p
o
e
m
s

But it was I who held your arm
as the three gravediggers hammered
your father’s narrow coffin shut.
It was I who drank every pour
of your mother’s vișinată, sucked
the liquored meat of each sour
cherry from its pit, swallowed
even the floating worms.
But it was also I who disobeyed
the two saggy-breasted, callous-
handed babas in head scarves,
who, after asking if I knew anyone
at the funeral, scolded me
in Romanian for placing
twelve marvelous white roses
on the grave and not in the village
church, where they’d live longer,
be admired by the living. It was I
who wiped the vișinată vomit
from your face, wiped it from
your arms and hands with my hands
in the back of the backyard before dark.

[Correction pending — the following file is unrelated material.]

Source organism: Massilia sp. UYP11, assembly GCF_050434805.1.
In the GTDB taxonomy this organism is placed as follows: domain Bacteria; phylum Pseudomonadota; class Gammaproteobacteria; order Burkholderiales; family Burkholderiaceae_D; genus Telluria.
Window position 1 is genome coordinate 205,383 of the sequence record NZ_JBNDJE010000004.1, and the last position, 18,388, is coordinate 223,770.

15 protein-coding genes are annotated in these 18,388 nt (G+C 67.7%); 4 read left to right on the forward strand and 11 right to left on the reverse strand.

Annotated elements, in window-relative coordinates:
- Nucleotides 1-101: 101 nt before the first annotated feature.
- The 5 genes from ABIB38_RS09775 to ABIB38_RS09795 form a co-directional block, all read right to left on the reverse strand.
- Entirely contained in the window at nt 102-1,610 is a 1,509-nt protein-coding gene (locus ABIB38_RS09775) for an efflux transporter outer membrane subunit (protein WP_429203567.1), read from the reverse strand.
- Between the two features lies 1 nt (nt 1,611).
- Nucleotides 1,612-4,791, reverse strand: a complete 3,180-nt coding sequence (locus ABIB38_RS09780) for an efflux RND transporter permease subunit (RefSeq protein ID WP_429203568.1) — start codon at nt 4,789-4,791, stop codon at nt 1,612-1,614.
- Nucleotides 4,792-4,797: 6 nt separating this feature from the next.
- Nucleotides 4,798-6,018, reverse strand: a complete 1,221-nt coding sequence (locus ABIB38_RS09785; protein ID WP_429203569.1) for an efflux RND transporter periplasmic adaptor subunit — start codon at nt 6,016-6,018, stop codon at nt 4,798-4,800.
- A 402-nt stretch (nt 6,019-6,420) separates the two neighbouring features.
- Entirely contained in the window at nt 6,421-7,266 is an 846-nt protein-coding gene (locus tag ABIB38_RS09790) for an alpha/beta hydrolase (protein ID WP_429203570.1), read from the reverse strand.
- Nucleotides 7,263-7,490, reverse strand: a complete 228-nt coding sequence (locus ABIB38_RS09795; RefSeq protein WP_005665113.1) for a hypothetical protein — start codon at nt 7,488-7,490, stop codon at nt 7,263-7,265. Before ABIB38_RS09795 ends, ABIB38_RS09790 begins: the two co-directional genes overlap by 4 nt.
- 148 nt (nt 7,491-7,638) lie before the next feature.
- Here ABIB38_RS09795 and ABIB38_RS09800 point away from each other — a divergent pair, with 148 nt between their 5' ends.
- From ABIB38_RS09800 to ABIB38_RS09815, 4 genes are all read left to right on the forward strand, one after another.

Daily I wipe everyone else’s piss
from public toilet seats. And daily
I let traitors kiss my cheeks
in public—but tonight,
in my sleep, I’m finally arriving
in outer space. I’m in orbit with
my husband, whom I’m leaving
for no one. We’re breathing air
that’s just air and I want to go
back to our speck on the sliver
of earth out the window, but
this is now and I am here,
so tonight we’re in space
for years, and this may shorten
my life—but what a view!

Tara Skurtu is the author of the collection The Amoeba Game. Her work appears in The Kenyon Review, Plume, Poetry Review, and elsewhere. 

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 September 1

The union for the musicians of the Baltimore Symphony Orchestra, late this June, refused to sign a contract that would cut its. . .

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